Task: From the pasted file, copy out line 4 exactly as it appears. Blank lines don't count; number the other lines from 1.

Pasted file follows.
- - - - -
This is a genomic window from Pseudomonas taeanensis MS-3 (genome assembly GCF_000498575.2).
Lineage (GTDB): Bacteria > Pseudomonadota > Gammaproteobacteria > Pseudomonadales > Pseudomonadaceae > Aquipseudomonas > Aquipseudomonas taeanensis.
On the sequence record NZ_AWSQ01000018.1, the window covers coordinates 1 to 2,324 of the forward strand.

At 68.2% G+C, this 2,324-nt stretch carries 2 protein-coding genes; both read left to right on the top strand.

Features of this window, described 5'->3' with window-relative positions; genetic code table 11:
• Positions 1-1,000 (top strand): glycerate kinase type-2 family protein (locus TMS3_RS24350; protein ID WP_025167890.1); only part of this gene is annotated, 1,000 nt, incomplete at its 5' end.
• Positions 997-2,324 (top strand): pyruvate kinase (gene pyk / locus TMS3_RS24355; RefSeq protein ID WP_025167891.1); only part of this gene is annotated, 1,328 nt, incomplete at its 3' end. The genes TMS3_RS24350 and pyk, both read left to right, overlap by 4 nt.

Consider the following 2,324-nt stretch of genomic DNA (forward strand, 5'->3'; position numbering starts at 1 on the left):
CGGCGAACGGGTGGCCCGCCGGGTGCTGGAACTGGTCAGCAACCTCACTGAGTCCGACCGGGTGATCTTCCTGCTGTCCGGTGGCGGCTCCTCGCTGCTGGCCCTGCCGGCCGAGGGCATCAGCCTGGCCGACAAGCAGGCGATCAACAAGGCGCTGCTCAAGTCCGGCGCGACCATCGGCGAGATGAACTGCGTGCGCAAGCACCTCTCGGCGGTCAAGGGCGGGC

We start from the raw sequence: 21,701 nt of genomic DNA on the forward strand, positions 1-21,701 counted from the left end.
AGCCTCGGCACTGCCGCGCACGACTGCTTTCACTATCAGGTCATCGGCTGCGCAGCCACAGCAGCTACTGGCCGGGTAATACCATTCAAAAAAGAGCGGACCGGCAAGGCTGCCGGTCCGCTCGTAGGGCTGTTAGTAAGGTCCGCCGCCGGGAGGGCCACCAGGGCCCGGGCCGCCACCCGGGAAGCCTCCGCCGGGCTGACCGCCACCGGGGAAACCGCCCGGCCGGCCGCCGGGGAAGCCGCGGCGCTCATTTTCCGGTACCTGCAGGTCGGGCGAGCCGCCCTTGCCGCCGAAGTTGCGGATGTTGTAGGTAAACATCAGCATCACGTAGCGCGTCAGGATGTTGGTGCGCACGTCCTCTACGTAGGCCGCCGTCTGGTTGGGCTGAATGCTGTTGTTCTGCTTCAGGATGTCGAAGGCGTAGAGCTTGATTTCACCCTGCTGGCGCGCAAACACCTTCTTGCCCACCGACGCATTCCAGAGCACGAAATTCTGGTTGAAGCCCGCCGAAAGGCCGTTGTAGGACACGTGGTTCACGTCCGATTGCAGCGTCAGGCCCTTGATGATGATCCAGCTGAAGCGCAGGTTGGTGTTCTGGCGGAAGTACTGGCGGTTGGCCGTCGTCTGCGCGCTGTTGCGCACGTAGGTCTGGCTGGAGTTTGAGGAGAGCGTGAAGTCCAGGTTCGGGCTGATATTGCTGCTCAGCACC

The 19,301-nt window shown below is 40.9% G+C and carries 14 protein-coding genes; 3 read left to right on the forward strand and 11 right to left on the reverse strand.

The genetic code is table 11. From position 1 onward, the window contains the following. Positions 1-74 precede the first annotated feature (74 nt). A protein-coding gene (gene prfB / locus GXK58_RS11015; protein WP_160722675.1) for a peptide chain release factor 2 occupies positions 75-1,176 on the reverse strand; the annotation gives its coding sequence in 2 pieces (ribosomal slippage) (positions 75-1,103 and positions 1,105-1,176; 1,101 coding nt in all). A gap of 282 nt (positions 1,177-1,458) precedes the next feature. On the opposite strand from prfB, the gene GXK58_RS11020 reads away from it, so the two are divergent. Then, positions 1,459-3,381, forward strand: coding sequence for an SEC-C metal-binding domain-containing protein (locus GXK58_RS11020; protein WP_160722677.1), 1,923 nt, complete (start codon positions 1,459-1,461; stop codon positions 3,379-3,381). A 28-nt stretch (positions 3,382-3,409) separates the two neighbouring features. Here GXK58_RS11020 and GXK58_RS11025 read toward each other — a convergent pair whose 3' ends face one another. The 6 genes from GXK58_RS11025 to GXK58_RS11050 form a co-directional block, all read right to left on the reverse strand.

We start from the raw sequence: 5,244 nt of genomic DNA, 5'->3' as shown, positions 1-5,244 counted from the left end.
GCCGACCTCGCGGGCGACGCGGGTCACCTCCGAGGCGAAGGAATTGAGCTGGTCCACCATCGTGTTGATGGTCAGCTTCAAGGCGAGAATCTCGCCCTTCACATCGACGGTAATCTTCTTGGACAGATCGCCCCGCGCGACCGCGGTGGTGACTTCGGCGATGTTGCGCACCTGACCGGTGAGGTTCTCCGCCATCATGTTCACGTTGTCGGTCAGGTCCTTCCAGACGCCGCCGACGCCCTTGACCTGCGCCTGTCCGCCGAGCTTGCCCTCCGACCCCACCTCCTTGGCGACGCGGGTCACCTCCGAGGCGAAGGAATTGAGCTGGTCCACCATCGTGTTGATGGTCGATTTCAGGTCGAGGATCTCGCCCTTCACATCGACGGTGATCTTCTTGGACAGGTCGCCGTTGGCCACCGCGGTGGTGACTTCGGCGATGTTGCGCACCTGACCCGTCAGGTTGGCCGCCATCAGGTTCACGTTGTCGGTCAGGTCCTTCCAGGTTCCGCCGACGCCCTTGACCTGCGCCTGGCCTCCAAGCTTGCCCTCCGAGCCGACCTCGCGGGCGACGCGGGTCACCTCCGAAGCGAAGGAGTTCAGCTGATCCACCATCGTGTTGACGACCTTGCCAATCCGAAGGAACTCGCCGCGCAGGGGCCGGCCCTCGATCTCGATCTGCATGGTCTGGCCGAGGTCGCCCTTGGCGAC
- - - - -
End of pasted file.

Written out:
At 68.2% G+C, this 2,324-nt stretch carries 2 protein-coding genes; both read left to right on the top strand.